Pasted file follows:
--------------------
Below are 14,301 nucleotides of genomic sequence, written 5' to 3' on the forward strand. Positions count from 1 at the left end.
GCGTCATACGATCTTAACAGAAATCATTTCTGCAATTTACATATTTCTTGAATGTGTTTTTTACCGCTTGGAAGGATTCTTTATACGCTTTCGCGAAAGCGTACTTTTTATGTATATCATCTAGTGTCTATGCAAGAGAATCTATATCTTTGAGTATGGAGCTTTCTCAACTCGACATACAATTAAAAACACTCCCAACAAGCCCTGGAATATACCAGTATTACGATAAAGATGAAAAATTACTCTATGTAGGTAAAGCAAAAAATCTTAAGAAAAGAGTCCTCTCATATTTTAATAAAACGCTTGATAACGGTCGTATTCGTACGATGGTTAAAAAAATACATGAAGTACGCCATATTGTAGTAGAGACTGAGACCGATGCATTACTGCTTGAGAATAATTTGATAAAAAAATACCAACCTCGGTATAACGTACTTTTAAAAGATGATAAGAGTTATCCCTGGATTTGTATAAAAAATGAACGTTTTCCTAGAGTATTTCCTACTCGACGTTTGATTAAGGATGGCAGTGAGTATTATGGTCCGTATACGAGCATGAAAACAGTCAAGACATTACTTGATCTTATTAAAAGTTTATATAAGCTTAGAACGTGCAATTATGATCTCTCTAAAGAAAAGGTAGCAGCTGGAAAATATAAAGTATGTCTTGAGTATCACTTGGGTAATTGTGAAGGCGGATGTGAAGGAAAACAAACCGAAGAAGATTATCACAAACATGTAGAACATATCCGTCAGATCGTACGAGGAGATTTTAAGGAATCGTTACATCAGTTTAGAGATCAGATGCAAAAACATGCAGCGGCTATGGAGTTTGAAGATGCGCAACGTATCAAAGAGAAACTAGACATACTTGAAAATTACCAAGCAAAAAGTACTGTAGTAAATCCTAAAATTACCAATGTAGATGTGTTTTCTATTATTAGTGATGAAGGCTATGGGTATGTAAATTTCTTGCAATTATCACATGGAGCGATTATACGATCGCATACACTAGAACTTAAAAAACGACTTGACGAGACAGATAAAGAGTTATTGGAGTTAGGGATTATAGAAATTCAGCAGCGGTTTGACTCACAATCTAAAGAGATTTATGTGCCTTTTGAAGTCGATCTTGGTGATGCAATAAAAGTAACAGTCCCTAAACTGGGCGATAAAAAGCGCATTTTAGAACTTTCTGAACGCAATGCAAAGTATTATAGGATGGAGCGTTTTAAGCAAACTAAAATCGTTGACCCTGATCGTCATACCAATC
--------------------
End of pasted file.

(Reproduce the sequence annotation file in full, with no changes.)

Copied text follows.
Below are 14,301 nucleotides of genomic sequence, written 5' to 3' on the forward strand. Positions count from 1 at the left end.
GCGTCATACGATCTTAACAGAAATCATTTCTGCAATTTACATATTTCTTGAATGTGTTTTTTACCGCTTGGAAGGATTCTTTATACGCTTTCGCGAAAGCGTACTTTTTATGTATATCATCTAGTGTCTATGCAAGAGAATCTATATCTTTGAGTATGGAGCTTTCTCAACTCGACATACAATTAAAAACACTCCCAACAAGCCCTGGAATATACCAGTATTACGATAAAGATGAAAAATTACTCTATGTAGGTAAAGCAAAAAATCTTAAGAAAAGAGTCCTCTCATATTTTAATAAAACGCTTGATAACGGTCGTATTCGTACGATGGTTAAAAAAATACATGAAGTACGCCATATTGTAGTAGAGACTGAGACCGATGCATTACTGCTTGAGAATAATTTGATAAAAAAATACCAACCTCGGTATAACGTACTTTTAAAAGATGATAAGAGTTATCCCTGGATTTGTATAAAAAATGAACGTTTTCCTAGAGTATTTCCTACTCGACGTTTGATTAAGGATGGCAGTGAGTATTATGGTCCGTATACGAGCATGAAAACAGTCAAGACATTACTTGATCTTATTAAAAGTTTATATAAGCTTAGAACGTGCAATTATGATCTCTCTAAAGAAAAGGTAGCAGCTGGAAAATATAAAGTATGTCTTGAGTATCACTTGGGTAATTGTGAAGGCGGATGTGAAGGAAAACAAACCGAAGAAGATTATCACAAACATGTAGAACATATCCGTCAGATCGTACGAGGAGATTTTAAGGAATCGTTACATCAGTTTAGAGATCAGATGCAAAAACATGCAGCGGCTATGGAGTTTGAAGATGCGCAACGTATCAAAGAGAAACTAGACATACTTGAAAATTACCAAGCAAAAAGTACTGTAGTAAATCCTAAAATTACCAATGTAGATGTGTTTTCTATTATTAGTGATGAAGGCTATGGGTATGTAAATTTCTTGCAATTATCACATGGAGCGATTATACGATCGCATACACTAGAACTTAAAAAACGACTTGACGAGACAGATAAAGAGTTATTGGAGTTAGGGATTATAGAAATTCAGCAGCGGTTTGACTCACAATCTAAAGAGATTTATGTGCCTTTTGAAGTCGATCTTGGTGATGCAATAAAAGTAACAGTCCCTAAACTGGGCGATAAAAAGCGCATTTTAGAACTTTCTGAACGCAATGCAAAGTATTATAGGATGGAGCGTTTTAAGCAAACTAAAATCGTTGACCCTGATCGTCATACCAATC